Recent phylogenetic analyses redefined Eurytomidae as a monophyletic group (Lotfalizadeh et al. 2007b, Heraty et al. 2013). A gradual and mosaic evolution with large levels of homoplasy was observed within Eurytominae based on the study by Lotfalizadeh et al. (2007b). The genus Tenuipetiolus Bugbee was grouped with Prodecatoma Ashmead based on the following derived states: 1) Adscrobal area with a dorsal depression or areola; 2) Epicnemium with a large and circular median areola dorsally; 3) Precoxal carinae close to anterior margin of metapleuron; 4) Submedian carinae close to each other. However, no formal synonymization has been proposed and all four species of Tenuipetiolus are found restricted within Nearctic, associated with galls of cynipids and cecidomyiids (Bugbee 1951a).

All species with a carinate gena and showing no other outstanding characters were redefined as Eurytoma sensu stricto (s.s.) with the following derived states: 1) Postgenal lamina present and raised ventrally over the surface of the postgena; 2) Postgena with a ventral depression between the posterior margin of the gena and the hypostomal fossa, with the depression delimited dorsally by a ridge or a step; 3) Gena with posterior margin slightly angulate above oral fossa (Lotfalizadeh et al. 2007b). Eurytoma s.s. is divided into 11 species groups including 700 nominal species worldwide, with ~100 Nearctic species north of Mexico (Lotfalizadeh et al. 2007b). Eurytoma associated with cynipid gall inducers have been placed under the rosae group, characterized by the presence of a precoxal tooth formed by the adscrobal carina (Lotfalizadeh et al. 2007b, see arrow in Fig. 11). Members of the rosae group often include cryptic species, which were morphologically indistinct or similar but with genetic and biological differences (Claridge and Askew 1960, Ács et al. 2002, Lotfalizadeh et al. 2007a, Gómez et al. 2011). The most recent published key to Nearctic Tenuipetiolus (Bugbee 1951a) and Eurytoma (Bugbee 1951b, 1967) is difficult to use due to the overlapping character states and the lack of illustrations. Additionally, current identification keys are limited to females, and thus the males are unidentifiable to species level.

Biology of eurytomids associated with galls induced by Diplolepis

Most eurytomids associated with galls induced by Diplolepis are univoltine. They feed throughout the summer on larvae of the gall inducer, inquilines, or on other parasitoids, overwinter as larvae within gall chambers, pupate in the spring and turn into adults (Shorthouse 1973). The emergence period of adults is synchronized with that of their host, which occurs soon after the immature galls appear such that the ovipositing females (Fig. 1) can reach the chambers of developing galls in this narrow window of opportunity (Shorthouse 2010). Eurytomid eggs are brown to black, and with an elongated egg body, and a curved peduncle which may be used to attach the egg to the inside surface of the developing gall chambers or the body of its host (Fig. 2) (Vårdal et al. 2016).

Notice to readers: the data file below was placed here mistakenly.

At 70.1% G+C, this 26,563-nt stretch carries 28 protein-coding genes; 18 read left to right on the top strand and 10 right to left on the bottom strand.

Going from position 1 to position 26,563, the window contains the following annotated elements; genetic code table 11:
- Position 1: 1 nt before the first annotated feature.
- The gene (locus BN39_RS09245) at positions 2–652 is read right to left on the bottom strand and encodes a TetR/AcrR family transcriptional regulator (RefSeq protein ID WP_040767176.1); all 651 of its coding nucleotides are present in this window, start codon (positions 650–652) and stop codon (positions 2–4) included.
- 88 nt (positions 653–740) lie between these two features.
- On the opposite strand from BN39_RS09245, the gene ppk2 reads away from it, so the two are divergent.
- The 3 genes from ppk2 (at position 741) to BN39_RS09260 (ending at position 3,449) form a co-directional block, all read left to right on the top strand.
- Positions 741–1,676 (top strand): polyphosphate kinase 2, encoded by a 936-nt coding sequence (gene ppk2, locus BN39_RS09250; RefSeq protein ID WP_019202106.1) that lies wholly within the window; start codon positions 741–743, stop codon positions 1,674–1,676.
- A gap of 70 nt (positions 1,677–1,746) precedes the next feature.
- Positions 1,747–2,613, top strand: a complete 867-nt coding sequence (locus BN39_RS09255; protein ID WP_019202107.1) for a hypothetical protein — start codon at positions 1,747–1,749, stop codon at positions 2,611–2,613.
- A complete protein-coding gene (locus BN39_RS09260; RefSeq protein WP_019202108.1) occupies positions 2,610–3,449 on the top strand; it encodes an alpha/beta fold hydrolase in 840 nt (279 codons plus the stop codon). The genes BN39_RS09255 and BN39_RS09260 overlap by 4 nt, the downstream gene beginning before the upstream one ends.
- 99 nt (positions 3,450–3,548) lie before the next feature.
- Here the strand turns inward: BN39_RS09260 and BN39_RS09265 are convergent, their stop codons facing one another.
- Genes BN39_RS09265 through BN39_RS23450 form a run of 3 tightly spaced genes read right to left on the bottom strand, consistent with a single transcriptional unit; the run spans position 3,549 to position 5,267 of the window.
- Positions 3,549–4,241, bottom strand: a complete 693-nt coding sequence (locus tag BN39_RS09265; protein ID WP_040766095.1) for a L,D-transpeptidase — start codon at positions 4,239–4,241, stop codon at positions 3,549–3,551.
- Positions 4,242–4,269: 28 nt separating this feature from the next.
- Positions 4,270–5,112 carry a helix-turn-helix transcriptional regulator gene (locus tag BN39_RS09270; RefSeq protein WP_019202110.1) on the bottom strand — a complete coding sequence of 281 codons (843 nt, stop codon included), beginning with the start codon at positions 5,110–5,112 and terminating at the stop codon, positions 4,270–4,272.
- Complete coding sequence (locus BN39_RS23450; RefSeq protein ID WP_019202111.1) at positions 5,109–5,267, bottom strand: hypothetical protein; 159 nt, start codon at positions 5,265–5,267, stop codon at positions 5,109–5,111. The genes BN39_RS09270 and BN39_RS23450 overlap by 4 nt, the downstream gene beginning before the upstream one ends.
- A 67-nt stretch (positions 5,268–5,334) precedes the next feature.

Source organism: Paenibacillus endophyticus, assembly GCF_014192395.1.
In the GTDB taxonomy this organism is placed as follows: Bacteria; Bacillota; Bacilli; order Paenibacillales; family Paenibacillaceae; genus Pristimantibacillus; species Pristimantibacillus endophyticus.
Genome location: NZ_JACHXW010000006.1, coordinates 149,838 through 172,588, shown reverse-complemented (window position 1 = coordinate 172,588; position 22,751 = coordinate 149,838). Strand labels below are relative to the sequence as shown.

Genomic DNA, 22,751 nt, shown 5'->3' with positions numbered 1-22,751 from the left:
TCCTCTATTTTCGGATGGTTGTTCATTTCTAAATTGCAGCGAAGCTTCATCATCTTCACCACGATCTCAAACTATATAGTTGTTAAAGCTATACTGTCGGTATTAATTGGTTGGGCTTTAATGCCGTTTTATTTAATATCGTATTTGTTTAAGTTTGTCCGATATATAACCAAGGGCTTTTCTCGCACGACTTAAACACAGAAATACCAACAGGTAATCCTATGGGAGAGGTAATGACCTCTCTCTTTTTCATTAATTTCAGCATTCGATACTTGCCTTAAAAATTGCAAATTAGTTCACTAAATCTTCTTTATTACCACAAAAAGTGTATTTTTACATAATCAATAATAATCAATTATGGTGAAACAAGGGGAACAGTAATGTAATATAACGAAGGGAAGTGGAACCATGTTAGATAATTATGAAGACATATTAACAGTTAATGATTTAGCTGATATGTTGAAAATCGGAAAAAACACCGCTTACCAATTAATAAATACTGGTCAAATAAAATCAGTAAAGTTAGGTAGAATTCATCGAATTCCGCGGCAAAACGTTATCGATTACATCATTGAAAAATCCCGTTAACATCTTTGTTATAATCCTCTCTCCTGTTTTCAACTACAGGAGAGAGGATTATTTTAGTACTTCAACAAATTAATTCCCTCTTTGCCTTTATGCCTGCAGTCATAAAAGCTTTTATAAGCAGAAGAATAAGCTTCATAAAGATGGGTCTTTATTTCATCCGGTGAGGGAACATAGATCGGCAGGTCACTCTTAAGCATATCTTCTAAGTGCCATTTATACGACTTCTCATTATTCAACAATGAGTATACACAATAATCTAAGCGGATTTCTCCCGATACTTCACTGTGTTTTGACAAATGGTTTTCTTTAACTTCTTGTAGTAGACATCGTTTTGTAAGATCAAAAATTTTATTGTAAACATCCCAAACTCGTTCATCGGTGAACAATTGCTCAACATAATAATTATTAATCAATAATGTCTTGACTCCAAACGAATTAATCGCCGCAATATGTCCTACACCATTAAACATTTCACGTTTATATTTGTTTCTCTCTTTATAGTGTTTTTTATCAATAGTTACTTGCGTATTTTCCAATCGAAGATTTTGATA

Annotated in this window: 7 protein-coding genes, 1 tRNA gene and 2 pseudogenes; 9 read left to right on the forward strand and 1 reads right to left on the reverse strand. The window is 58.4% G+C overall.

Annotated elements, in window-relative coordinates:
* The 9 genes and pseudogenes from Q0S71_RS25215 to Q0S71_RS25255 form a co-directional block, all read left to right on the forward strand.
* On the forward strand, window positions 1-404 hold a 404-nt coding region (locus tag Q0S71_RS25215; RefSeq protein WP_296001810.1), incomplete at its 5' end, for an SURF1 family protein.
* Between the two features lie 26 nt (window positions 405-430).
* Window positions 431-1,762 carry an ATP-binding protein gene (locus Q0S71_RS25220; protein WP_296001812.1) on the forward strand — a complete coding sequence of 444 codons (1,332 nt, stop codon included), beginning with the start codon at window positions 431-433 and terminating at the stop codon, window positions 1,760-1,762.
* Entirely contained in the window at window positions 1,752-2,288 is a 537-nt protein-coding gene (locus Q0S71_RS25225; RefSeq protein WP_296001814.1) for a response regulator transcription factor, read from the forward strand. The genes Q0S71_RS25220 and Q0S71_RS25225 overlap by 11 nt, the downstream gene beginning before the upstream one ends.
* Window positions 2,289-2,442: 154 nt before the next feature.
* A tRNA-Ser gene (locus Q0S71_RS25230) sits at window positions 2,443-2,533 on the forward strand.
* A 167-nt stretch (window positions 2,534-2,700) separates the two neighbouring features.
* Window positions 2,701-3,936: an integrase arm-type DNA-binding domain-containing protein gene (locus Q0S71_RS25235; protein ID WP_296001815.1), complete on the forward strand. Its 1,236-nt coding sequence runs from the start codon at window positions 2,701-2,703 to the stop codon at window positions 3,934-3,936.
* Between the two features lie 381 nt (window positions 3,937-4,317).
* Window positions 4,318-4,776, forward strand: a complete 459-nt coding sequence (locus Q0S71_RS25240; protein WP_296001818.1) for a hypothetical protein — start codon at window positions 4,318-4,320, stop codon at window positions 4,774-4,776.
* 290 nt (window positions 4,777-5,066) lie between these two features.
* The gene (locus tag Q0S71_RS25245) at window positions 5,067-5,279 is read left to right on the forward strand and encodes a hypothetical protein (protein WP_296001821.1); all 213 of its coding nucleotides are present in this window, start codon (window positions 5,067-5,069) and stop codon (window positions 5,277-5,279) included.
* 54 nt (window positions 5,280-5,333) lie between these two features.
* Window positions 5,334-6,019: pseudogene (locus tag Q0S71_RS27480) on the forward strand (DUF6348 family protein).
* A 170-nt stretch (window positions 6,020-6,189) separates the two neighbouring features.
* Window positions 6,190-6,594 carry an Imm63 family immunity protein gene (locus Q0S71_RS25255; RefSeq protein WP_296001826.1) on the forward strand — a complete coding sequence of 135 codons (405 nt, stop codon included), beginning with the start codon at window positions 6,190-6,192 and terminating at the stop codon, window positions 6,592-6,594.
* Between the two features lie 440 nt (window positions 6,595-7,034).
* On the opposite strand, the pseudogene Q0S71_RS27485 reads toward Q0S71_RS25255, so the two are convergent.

Eurytomid larvae in gall chambers with immature Diplolepis feed as koinobionts, keeping the inducer alive until the larva is fully grown and then consume it. This is necessary since the eurytomid larva grows to the same size as its single host. Eurytomids commonly feed on gall tissues along the inside surface of galls after the inducer is consumed (Fig. 3), and as a result, maturing galls become lined with frass (Fig. 4), a characteristic sign of this parasitoid (Shorthouse 1973). Eurytomid larvae having emerged from eggs deposited in galls with immature Periclistus larvae feed as predators consuming many inquilines before the inquiline form chambers (Shorthouse 1973, Brooks and Shorthouse 1997). Eurytomids in Periclistus-modified galls then chew into the Periclistus chambers to consume larvae.

Figures 1–5. 

Eurtyoma longavena 1 Female ovipositing into immature gall 2 Egg deposited on the inside surface of gall chamber 3 Mature larva inside a gall showing frass as a result of feeding on gall tissue 4 Pupa overwintering inside the gall before exiting the following year. Tenuipetiolus ruber 5 Propodeum + petiole. Photos 1–4 credit Brandy L. Fenwick.